Interviews Writers

The Fandom Post Interviews Dave Franchini

With the end of the stunning series and upcoming publication of Belle: Beast Hunter trade paperback now on the horizon, it seemed fitting to interview its writer, Dave Franchini, for some insights into the title and any future plans for the character. However, before getting started, I would like to express my sincere sympathy to the family of the title’s original artist, Angelo Ty “Bong” Dazo, who died June 29th after a battle with liver cancer. I am certain he will be missed by all.

Dazo’s Design of Belle’s Mom

Richard Gutierrez: Having mentioned Bong Dazo, do you have any interesting anecdotes about Bong or his attitude in creating this new character for Zenescope and how she compares to his past endeavors with other companies?

Dave Franchini: I honestly wish I had stories to share but we worked for only a short time together. Though in that short time, Bong completely blew me away with his passion for storytelling. His ability to take the words and turn them into a whole world with his line work was amazing to see, especially when he would finish 22 pages in about 2 – 3 weeks and still maintain his level of detail. He gave our main antagonist the look we ended up with in the end and was also very collaborative when it came to some reveals and how we should show them during his issues. You could tell he gave a lot of thought and effort to every page and cover he worked on whether it was the big action shot, a large establishing scene, or as inconsequential as children playing with toys. I do remember he found it funny that we kept building these large scenes and then destroyed them not too long after.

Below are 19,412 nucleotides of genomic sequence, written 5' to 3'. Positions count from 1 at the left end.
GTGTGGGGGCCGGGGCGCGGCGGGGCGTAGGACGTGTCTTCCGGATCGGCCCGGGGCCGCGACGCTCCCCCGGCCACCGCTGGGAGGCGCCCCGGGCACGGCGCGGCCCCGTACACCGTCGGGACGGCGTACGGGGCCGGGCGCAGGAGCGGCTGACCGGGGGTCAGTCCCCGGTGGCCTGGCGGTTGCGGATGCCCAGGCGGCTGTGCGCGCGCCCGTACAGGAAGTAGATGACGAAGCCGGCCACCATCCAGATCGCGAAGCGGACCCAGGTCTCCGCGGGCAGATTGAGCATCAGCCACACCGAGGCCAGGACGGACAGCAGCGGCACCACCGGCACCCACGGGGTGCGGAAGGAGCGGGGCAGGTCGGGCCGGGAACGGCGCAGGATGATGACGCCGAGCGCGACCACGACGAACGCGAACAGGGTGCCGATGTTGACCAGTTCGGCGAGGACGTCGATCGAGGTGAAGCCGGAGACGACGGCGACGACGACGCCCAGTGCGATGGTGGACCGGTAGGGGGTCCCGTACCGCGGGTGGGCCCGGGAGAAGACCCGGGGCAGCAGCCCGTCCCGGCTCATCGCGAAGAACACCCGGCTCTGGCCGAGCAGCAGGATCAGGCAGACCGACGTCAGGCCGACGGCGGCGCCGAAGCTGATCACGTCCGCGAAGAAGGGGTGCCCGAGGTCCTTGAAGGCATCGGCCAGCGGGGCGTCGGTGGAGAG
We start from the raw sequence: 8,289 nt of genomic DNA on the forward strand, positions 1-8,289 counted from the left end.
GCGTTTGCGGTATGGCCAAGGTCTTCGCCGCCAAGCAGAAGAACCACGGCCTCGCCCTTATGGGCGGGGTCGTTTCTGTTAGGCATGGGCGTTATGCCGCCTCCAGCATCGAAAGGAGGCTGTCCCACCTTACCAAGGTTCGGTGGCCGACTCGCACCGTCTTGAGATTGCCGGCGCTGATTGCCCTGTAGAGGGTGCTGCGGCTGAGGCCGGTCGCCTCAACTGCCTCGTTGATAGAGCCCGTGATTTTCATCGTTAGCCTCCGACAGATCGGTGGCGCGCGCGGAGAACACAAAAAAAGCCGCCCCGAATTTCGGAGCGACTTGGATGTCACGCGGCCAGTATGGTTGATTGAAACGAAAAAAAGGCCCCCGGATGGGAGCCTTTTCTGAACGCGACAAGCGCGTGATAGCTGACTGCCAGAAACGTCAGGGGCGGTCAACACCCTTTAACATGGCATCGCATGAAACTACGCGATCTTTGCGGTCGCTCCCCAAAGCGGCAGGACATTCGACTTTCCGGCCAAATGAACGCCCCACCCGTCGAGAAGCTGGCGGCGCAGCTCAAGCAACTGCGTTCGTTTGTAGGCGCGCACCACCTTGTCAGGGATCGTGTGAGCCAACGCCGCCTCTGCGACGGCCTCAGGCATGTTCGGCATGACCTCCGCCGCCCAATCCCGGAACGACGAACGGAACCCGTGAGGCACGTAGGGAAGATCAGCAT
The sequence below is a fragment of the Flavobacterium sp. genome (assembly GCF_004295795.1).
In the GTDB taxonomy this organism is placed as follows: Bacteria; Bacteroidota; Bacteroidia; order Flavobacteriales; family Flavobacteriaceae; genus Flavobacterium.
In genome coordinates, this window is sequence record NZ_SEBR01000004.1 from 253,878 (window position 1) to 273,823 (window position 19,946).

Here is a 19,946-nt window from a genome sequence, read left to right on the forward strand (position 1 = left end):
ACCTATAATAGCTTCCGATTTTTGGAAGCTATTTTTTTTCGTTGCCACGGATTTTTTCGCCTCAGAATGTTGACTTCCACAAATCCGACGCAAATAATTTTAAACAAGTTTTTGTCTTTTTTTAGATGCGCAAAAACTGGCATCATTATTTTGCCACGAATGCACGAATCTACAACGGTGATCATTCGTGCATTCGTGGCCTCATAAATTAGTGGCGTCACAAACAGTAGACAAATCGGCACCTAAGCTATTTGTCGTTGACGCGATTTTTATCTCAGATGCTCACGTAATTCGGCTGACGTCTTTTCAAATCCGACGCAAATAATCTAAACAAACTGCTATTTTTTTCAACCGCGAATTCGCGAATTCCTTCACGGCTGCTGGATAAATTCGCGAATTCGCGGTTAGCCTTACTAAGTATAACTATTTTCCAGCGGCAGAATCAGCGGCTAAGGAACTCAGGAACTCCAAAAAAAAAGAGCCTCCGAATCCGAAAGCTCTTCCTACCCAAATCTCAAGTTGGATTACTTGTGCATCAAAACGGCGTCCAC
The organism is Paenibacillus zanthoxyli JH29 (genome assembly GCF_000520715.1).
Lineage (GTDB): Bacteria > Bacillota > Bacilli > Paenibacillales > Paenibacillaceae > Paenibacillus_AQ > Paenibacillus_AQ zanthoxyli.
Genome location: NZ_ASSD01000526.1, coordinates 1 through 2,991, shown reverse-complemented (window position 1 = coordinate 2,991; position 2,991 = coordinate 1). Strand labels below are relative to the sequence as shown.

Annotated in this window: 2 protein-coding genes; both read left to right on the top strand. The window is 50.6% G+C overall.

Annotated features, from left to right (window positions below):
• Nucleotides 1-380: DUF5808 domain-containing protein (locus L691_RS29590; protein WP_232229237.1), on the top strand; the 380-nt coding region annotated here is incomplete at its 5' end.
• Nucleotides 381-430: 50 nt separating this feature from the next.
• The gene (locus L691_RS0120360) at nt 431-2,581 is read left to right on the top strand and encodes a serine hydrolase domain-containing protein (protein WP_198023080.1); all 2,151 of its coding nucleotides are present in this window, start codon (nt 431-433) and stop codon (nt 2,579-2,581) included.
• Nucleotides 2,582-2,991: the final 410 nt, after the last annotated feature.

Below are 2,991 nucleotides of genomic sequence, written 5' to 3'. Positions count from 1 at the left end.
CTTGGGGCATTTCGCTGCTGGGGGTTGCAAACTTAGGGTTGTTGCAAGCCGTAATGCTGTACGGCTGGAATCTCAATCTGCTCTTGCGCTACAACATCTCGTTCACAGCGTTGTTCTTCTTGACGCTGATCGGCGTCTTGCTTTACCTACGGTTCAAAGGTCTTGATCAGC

RG: What drew you to Bong’s work, and what do you think were his strongest attributes that give Belle such a unique flair? 

DF: Really, we just got lucky at the time. He actually reached out to us around the same time we were setting up art teams on the book and we thought he would be a perfect fit. I loved his previous work and Belle was a new title and we wanted to make sure we gave her a chance to stand out on the shelves. With adding Bong to the team, it helped give the story life. Just looking at his pencils you can see every bit of detail he put into the pages and he really took the story to a whole other level.  

RG: You personally have been working with Zenescope since 2009, but only recently started writing singular side stories, then later breaking out with
Cinderella: Serial Killer Princess. What sparked the change in your direction within the company?

DF: I have always loved comic books and writing stories. When I first started at Zenescope, as an intern, I would constantly bug them with story ideas until finally, they let me write one. I know, super professional. But, really it took me about four years to get my first story and another two to start getting more. During that time I pretty much did whatever was needed of me and learned a lot about the entire comic book industry. I got lucky that they gave me a chance and am hoping that luck continues.